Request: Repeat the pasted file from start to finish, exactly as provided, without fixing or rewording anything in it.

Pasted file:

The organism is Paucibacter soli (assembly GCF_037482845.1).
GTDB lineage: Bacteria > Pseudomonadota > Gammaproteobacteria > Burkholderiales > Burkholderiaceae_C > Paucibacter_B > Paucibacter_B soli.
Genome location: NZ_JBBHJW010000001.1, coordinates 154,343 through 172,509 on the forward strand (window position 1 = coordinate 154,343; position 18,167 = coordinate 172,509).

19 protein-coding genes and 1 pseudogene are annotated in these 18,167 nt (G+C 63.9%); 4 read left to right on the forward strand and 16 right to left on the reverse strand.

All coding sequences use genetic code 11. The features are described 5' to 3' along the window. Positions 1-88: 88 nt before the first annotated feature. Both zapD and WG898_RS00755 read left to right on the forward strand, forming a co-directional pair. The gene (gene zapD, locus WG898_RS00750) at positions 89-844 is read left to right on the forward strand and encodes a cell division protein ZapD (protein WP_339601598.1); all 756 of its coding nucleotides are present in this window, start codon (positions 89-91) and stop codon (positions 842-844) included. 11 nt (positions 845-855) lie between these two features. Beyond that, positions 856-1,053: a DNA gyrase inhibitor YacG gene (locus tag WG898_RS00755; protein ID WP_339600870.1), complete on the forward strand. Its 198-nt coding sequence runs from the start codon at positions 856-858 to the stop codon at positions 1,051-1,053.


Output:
The organism is Paucibacter soli (assembly GCF_037482845.1).
GTDB lineage: Bacteria > Pseudomonadota > Gammaproteobacteria > Burkholderiales > Burkholderiaceae_C > Paucibacter_B > Paucibacter_B soli.
Genome location: NZ_JBBHJW010000001.1, coordinates 154,343 through 172,509 on the forward strand (window position 1 = coordinate 154,343; position 18,167 = coordinate 172,509).

19 protein-coding genes and 1 pseudogene are annotated in these 18,167 nt (G+C 63.9%); 4 read left to right on the forward strand and 16 right to left on the reverse strand.

All coding sequences use genetic code 11. The features are described 5' to 3' along the window. Positions 1-88: 88 nt before the first annotated feature. Both zapD and WG898_RS00755 read left to right on the forward strand, forming a co-directional pair. The gene (gene zapD, locus WG898_RS00750) at positions 89-844 is read left to right on the forward strand and encodes a cell division protein ZapD (protein WP_339601598.1); all 756 of its coding nucleotides are present in this window, start codon (positions 89-91) and stop codon (positions 842-844) included. 11 nt (positions 845-855) lie between these two features. Beyond that, positions 856-1,053: a DNA gyrase inhibitor YacG gene (locus tag WG898_RS00755; protein ID WP_339600870.1), complete on the forward strand. Its 198-nt coding sequence runs from the start codon at positions 856-858 to the stop codon at positions 1,051-1,053.